|Appears in Collections:||eTheses from Faculty of Natural Sciences legacy departments|
|Title:||The effects of hypophysectomy on osmoregulation in the euryhaline flounder Platichthys flesus (L.)|
|Author(s):||MacFarlane, Neil Archibald Arthur|
|Publisher:||University of Stirling|
|Abstract:||Euryhaline teleostean fish. Inhabit a range of aquatic environments in which the external osmolality varies from less than Im0sm/kg in freshwater to circa l000m0sm/kg in sea water. Teleosts in hypoosmotic media are subject to an osmotic influx of water and a passive efflux of electrolytes, whereas in hyperosmotic conditions these fluxes operate in the reverse direction. Against these adverse effects euryhaline teleosts are able to maintain a regulated internal osmolality within the region of 300m0sm/kg. A homeostatic control of water content and electrolyte composition is achieved by the activities of the three osmo(iono-)regulatory organs - the gill, gut and kidney. A scheme for teleostean osmoregulation was proposed originally by Smith (1930, 1932) and Krogh (l939). Comprehensive reviews of more recent advances in this field are available (Black, 1957; Potts and Parry, 1964; Parry, 1966; Maetz, 1968,1970a; Potts, 1968; Conte, 1969; Hickman and Trump, 1969; Holmes and Donaldson, 1969). In sea water teleosts an osmotic efflux of water is compensated by the drinking and subsequent intestinal absorption of the external medium. Monovalent ions absorbed from the gut are excreted at the gill and divalent ions are lost primarily via the kidney, which also conserves water. In freshwater teleosts drinking is reduced and the osmotic influx of water is excreted by the kidney, which conserves ions to 2 produce a copious, dilute urine. The passive efflux and renal depletion of ions is compensated by their active absorption by the gill from the external medium.|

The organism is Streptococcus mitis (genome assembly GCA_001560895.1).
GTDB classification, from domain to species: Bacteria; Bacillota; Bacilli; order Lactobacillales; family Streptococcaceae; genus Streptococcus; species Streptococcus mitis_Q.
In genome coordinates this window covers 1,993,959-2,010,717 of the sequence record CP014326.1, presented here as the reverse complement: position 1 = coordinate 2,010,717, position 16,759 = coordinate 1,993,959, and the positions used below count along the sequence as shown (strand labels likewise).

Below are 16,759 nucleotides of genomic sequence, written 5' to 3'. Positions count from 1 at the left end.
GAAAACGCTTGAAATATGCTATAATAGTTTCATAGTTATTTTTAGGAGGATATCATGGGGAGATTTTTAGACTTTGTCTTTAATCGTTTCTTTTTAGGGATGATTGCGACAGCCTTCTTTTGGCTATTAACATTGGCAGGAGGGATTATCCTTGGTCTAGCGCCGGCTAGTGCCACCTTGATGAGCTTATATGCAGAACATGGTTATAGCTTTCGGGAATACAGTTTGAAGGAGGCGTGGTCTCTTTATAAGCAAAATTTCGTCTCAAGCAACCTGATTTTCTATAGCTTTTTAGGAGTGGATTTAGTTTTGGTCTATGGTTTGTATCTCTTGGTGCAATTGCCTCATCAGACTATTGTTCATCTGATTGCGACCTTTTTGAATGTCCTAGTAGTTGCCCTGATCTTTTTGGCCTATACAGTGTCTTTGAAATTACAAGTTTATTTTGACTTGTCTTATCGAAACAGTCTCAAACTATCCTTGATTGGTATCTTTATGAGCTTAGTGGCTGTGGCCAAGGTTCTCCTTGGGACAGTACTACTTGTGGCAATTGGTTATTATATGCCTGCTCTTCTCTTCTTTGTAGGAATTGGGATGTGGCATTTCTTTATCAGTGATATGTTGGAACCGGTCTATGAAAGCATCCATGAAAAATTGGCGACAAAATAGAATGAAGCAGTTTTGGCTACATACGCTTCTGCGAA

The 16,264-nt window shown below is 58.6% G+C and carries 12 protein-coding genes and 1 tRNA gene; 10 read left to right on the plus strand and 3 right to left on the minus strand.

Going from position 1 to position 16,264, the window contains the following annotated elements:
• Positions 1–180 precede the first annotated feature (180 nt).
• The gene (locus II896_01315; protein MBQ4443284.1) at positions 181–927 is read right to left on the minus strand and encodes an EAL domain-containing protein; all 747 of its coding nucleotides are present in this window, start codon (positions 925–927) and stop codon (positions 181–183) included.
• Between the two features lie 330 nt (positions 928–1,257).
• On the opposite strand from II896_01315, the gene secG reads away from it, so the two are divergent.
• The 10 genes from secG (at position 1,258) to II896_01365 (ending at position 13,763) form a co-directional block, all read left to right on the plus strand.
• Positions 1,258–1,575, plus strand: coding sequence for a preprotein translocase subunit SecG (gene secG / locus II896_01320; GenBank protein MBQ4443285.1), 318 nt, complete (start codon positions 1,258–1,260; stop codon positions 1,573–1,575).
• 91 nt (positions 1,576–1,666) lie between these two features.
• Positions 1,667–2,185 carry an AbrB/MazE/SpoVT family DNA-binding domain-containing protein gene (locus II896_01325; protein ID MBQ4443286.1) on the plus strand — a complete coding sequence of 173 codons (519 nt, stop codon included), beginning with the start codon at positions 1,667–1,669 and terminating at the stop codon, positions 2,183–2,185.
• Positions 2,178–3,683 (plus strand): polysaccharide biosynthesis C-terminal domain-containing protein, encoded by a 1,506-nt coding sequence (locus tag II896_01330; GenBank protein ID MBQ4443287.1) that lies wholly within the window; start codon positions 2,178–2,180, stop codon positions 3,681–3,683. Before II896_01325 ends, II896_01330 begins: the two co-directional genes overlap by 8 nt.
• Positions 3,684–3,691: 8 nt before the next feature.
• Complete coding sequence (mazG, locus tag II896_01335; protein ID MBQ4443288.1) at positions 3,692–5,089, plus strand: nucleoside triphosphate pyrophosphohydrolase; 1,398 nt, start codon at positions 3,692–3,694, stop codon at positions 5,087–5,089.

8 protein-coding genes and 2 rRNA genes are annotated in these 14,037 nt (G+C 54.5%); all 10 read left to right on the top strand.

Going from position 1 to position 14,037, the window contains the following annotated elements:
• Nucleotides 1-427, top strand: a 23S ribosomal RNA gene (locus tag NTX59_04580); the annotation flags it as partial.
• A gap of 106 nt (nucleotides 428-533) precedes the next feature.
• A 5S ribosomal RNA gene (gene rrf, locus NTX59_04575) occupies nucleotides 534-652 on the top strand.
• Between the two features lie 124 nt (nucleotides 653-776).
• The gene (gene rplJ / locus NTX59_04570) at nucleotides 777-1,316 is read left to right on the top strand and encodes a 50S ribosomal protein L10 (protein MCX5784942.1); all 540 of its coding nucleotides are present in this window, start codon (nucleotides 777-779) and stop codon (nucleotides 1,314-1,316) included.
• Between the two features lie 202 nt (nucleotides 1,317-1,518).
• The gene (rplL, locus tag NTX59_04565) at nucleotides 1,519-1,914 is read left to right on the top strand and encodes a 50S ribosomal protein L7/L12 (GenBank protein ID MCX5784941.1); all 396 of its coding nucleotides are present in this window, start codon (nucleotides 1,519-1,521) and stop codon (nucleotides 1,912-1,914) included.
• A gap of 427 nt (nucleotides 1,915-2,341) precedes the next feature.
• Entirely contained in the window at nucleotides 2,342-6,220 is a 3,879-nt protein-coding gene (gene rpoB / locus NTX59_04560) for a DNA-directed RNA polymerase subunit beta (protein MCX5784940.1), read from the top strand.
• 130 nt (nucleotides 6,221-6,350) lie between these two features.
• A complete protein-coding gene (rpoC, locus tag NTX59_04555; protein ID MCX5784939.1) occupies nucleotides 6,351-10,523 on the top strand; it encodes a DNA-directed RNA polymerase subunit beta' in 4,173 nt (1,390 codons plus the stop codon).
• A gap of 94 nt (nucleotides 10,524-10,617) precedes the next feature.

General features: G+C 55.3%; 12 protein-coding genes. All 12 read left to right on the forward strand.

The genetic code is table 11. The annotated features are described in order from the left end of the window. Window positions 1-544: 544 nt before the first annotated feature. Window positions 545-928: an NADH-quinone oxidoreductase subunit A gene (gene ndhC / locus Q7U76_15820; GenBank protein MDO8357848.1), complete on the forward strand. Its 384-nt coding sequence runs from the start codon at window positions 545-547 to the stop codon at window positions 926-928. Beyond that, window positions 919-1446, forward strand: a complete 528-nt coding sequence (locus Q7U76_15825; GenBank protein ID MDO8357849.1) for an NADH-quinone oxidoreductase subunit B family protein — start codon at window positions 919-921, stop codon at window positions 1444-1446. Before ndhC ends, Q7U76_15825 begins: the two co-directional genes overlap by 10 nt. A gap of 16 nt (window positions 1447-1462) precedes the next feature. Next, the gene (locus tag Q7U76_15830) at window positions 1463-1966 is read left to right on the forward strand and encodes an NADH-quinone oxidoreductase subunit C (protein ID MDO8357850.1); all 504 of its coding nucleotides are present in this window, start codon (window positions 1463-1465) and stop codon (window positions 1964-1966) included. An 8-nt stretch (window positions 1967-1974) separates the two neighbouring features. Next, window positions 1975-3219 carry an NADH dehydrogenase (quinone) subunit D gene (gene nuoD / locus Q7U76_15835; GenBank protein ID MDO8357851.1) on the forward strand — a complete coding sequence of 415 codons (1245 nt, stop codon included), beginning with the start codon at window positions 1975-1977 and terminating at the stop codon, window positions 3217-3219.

|Type:||Thesis or Dissertation|
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